Here's the link: Star Wars Muppets

These will only be available at Disney Theme parks...Grrr. So if you're Magic Kingdom bound you know what to bring back for me.

Tuesday, April 15, 2008

Return of the Rockafire Explosion

This video is just too fun to pass up. When I was a kid, the cool place to go was Showbiz Pizza. Mediocre pizza, skeeball, video games, and an animatronic animal band...who could ask for more? Well apparently there's a guy out there in the land of the internet who has a collection of the animatronic figures from Showbiz, and he's taken it upon himself to re-program them to perform some more recent tunes. So here's the Rock-afire Explosion performing the remake of the Genesis classic "Land of Confusion" by Disturbed. Since I have fond memories of Showbiz, love cover songs (BTW check out the Coverville podcast), and am a huge Genesis fan...this was just plain cool.

Monday, April 14, 2008

Guilty Pleasure 5: The Wiz

Like so many others, my earliest movie viewing memory is watching "The Wizard of Oz" on one of it's annual showings on CBS. I tell my kids about this and they can't even fathom that we could only journey to Oz once a year. I love "The Wizard of Oz!" If there is such a thing as a perfect movie, Oz is it. I also have a deep appreciation for L. Frank Baum's original book "The Wonderful Wizard of Oz." A couple of years ago my daughter and I read through the book as our nightly bedtime story (I had read it once as a child as well) and it led to us tackling all 14 of Baum's Oz books. The world Baum created shows a man of amazing creativity, and I love watching the various interpretations of his most famous Oz story. The original book has been in the public domain since 1956, so many different versions have come out since that time. Which leads us to one of the most well known, "The Wiz."

Originally a Broadway musical, "The Wiz" debuted in 1975 with the film to follow in 1978. The film, which takes place in an urban Oz, differs greatly from the stage version, which was set in the same time as the original book. I actually find the urban setting to be intriguing, but it doesn't exactly make Oz into a fantastic place where you'd actually want to stay.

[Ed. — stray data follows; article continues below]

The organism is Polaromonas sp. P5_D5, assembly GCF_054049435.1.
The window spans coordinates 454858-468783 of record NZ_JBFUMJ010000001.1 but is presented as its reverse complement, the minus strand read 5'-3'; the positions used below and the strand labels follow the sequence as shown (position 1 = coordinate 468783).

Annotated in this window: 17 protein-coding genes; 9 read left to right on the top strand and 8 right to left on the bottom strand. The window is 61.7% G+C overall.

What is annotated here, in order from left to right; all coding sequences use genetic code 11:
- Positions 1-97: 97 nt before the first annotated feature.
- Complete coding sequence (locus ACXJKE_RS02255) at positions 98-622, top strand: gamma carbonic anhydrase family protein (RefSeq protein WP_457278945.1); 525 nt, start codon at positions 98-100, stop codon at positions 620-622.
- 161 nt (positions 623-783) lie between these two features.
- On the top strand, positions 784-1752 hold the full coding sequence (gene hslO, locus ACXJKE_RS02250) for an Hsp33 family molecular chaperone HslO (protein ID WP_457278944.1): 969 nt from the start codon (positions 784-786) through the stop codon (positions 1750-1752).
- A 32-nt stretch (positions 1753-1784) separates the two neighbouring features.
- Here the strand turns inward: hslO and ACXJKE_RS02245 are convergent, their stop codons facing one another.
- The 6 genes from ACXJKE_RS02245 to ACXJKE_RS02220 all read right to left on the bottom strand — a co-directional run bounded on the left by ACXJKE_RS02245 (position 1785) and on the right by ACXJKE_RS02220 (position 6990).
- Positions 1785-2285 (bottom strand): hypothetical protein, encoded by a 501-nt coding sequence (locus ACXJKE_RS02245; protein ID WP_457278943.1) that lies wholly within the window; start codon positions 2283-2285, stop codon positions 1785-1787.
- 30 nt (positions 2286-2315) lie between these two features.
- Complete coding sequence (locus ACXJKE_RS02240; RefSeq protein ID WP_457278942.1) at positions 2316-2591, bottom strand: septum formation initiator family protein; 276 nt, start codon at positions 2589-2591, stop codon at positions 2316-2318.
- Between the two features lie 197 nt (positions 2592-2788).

This is actually an odd time for movie musicals, "Grease" was released earlier in the year, and ended up being the highest grossing movie of 78. But "Grease" was also the last great movie musical before the long dry spell for the genre. So, in a sense, "The Wiz" is the genre's last gasp.

Watching the bonus features on the DVD actually offers some interesting insight into how "The Wiz" made it to the screen. Apparently a producer acquired the rights to the musical and was working to bring it to the screen when he received a call that singer Diana Ross decided that she wanted to play Dorothy in "The Wiz." First mistake, right there. Ross is all wrong for the role of Dorothy. Sure she can sing, but her Dorothy is whiny and irritating as opposed to the wide-eyed girl she should be. The rest of the casting is inspired, though. Michael Jackson, not quite as notorious in those days, is great as the Scarecrow. Nipsey Russell, Ted Ross, and Richard Pryor (as the Tin Man, Lion, and Wizard respectively) are no slouches either.

The film was directed by Sidney Lumet, who helmed films like "12 Angry Men," "Serpico," "Dog Day Afternoon," and "Network." So what happened here? OK, I'll just say it, "The Wiz" is not a good film. It lacks the sense of awe and excitement that should be present on any visit to Oz. So why do I list it as a guilty pleasure. I guess it ranks up there as an odd curiosity for me. Some of the songs are real downers, but I just can't resist some of the more upbeat offerings like "Don't Nobody Bring me no Bad News," "Ease on Down the Road," and "Everybody Rejoice/A Brand New Day." Though, I must admit, when the Winkies suddenly transform into the Solid Gold Dancers during that last song, it's a little creepy. I guess part of it is also just seeing a different interpretation of a favorite story. I'd love to see somebody take a stab at "The Wonderful Wizard of Oz," in the vein that the recent Lord of the Rings and Narnia films have followed. I doubt it will happen, though. Still, "The Wiz" is fun to drag out every now and then.